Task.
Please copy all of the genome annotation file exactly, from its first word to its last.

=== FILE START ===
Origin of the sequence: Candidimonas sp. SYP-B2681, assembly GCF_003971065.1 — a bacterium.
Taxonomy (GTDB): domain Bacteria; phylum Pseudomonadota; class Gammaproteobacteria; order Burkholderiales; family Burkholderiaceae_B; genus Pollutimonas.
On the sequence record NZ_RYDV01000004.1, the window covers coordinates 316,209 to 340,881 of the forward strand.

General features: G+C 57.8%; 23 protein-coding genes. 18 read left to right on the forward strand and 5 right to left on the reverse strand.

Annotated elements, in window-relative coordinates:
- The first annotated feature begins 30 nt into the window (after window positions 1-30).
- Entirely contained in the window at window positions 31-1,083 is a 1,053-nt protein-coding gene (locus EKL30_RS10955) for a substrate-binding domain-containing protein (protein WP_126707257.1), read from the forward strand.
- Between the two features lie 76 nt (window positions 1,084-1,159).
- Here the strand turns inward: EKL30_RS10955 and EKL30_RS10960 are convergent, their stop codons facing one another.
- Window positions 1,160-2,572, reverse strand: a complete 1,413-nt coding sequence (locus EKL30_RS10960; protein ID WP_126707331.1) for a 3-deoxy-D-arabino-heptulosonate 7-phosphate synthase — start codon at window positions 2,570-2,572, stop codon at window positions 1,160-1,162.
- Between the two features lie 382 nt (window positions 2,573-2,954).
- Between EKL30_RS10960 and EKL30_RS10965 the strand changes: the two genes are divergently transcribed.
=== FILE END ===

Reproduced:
Origin of the sequence: Candidimonas sp. SYP-B2681, assembly GCF_003971065.1 — a bacterium.
Taxonomy (GTDB): domain Bacteria; phylum Pseudomonadota; class Gammaproteobacteria; order Burkholderiales; family Burkholderiaceae_B; genus Pollutimonas.
On the sequence record NZ_RYDV01000004.1, the window covers coordinates 316,209 to 340,881 of the forward strand.

General features: G+C 57.8%; 23 protein-coding genes. 18 read left to right on the forward strand and 5 right to left on the reverse strand.

Annotated elements, in window-relative coordinates:
- The first annotated feature begins 30 nt into the window (after window positions 1-30).
- Entirely contained in the window at window positions 31-1,083 is a 1,053-nt protein-coding gene (locus EKL30_RS10955) for a substrate-binding domain-containing protein (protein WP_126707257.1), read from the forward strand.
- Between the two features lie 76 nt (window positions 1,084-1,159).
- Here the strand turns inward: EKL30_RS10955 and EKL30_RS10960 are convergent, their stop codons facing one another.
- Window positions 1,160-2,572, reverse strand: a complete 1,413-nt coding sequence (locus EKL30_RS10960; protein ID WP_126707331.1) for a 3-deoxy-D-arabino-heptulosonate 7-phosphate synthase — start codon at window positions 2,570-2,572, stop codon at window positions 1,160-1,162.
- Between the two features lie 382 nt (window positions 2,573-2,954).
- Between EKL30_RS10960 and EKL30_RS10965 the strand changes: the two genes are divergently transcribed.